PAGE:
And this is the soul meeting the bridegroom. And you see here that the bridegroom is not just any bridegroom, but is Christ the bridegroom through the beautiful halo that is behind Him. There are gestures in here that reach back to some of the classic medieval practices of portraiture. And there’s this wonderful, almost iconic drawing of hair and you see Christ holding the soul.
And the soul is typically portrayed in classic Christian theology and spirituality as essentially feminine. And so every soul wants to be married to Christ. And so there is in this incredible intimate embrace, a kind of completion of love. The love that Christ has given for the beloved, the love of agape that has been given for the beloved receives an echo and a response of love back to Christ. And this creates a kind of wonderful moment of desire and intimacy and ecstasy. And there is that love of Eros that is bursting forth between the two lovers. And finally, there is the bond between them that holds them together in a tight embrace.
And in this all there is one note I want you to see, one gesture that is incredibly important. One innovation that Gill does that is so subtle that you almost miss it. Which is that in most of these portraits, when you see them in classic Christian iconography, Christ is never blinking His eyes. It’s the soul. It’s the people who are imperfect like you and me who blink or close our eyes. But in this portrait Christ Himself has closed His eyes and is now resting in the arms of His beloved. Christ is entering into that vulnerability, having given Himself for us, that vulnerability of resting and dropping His shoulders and letting Himself be beloved by the soul.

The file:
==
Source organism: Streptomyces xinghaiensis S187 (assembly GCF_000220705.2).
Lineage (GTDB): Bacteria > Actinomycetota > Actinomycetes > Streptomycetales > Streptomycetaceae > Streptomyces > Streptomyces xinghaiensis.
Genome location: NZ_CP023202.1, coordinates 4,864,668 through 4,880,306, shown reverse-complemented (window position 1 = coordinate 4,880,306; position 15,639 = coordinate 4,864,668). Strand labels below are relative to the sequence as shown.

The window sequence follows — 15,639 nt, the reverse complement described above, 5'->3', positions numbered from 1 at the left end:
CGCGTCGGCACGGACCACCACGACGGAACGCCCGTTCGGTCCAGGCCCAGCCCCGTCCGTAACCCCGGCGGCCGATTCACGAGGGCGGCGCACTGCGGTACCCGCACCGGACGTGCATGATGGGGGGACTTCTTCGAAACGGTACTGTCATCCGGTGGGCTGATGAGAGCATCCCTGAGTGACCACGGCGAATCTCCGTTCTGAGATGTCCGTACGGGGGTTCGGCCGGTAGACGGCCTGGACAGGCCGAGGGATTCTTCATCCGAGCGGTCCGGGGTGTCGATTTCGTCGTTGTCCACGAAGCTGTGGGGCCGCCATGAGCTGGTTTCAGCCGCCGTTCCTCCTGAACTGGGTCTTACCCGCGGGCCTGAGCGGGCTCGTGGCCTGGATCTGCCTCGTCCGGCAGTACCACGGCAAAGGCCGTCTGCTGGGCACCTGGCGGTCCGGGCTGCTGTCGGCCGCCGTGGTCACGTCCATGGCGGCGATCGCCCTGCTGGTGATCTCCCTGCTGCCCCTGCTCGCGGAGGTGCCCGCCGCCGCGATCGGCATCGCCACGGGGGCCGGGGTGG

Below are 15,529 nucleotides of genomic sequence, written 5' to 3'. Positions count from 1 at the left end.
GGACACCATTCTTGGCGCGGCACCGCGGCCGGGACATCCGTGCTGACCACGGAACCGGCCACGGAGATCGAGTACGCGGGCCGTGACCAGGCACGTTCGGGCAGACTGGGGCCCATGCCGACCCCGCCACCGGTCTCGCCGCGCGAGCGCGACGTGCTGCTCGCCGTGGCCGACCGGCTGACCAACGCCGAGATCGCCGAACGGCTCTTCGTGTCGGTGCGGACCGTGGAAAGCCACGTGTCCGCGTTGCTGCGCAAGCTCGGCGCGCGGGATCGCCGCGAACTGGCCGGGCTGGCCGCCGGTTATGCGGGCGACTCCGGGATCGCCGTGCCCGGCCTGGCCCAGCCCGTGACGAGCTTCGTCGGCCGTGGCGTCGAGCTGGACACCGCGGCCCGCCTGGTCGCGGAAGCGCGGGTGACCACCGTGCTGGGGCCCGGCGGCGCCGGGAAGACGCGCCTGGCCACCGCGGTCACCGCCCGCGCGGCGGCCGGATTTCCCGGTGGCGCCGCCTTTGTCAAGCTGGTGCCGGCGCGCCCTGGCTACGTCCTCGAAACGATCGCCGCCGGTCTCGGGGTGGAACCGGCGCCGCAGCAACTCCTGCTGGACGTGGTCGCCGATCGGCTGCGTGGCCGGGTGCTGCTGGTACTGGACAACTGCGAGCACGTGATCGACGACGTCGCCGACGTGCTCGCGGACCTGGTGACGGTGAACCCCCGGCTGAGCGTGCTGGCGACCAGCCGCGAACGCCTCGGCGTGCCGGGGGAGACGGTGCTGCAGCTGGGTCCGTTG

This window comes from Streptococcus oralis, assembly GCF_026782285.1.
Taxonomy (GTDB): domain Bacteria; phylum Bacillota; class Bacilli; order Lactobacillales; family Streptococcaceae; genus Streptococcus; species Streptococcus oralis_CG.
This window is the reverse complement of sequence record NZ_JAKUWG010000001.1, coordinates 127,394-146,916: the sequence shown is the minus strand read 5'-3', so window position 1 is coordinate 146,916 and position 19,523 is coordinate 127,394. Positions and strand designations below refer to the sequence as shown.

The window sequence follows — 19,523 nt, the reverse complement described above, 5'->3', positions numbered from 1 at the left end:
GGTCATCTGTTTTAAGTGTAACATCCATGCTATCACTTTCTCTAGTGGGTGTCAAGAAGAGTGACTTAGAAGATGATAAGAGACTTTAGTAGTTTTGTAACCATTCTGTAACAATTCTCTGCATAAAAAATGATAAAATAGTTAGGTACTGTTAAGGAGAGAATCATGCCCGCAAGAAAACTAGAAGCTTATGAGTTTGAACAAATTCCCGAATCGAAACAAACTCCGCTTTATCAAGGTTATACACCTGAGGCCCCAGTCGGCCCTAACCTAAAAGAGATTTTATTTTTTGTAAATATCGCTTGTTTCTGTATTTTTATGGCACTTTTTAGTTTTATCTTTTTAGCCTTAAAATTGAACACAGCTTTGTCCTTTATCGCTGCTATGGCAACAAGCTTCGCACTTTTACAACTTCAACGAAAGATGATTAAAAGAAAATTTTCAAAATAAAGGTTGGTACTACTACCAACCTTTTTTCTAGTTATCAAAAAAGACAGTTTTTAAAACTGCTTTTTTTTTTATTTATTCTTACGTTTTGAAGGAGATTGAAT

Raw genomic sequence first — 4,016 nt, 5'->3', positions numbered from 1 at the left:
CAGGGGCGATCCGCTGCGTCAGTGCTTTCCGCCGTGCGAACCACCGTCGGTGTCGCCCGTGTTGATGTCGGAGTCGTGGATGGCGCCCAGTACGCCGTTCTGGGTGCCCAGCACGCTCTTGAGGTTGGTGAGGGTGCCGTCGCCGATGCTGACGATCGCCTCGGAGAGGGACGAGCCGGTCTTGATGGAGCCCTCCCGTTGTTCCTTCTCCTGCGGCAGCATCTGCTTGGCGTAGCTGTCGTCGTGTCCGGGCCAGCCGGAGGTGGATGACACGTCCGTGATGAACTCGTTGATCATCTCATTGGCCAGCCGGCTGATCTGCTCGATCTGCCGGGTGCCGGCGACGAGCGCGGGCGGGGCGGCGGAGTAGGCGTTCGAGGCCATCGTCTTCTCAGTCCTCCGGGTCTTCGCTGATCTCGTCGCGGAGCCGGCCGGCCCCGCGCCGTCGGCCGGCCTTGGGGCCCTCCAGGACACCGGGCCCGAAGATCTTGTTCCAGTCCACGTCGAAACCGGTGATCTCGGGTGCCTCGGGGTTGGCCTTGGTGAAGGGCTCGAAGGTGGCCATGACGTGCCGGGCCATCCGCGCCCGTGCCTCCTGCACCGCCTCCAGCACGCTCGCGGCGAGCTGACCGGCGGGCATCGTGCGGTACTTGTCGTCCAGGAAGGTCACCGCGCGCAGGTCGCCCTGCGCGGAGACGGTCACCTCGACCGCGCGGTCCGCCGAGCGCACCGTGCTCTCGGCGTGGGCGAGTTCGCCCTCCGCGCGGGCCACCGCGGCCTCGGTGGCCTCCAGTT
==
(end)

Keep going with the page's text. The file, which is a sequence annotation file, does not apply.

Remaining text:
And this, I want to suggest is Gill’s understanding of what it means for Christ to dwell in us. It is for Christ to close His eyes and rest in our arms, as much as we are called to close our eyes and rest our arms in Him. And this is to suggest a powerful moment in our love relationship with God. Which is that love often begins with sacrifice, but it leads to a kind of deepening of relationship so that wherever Christ goes, we feel called to follow out of love and in search of, and respect for the trust and bond between us.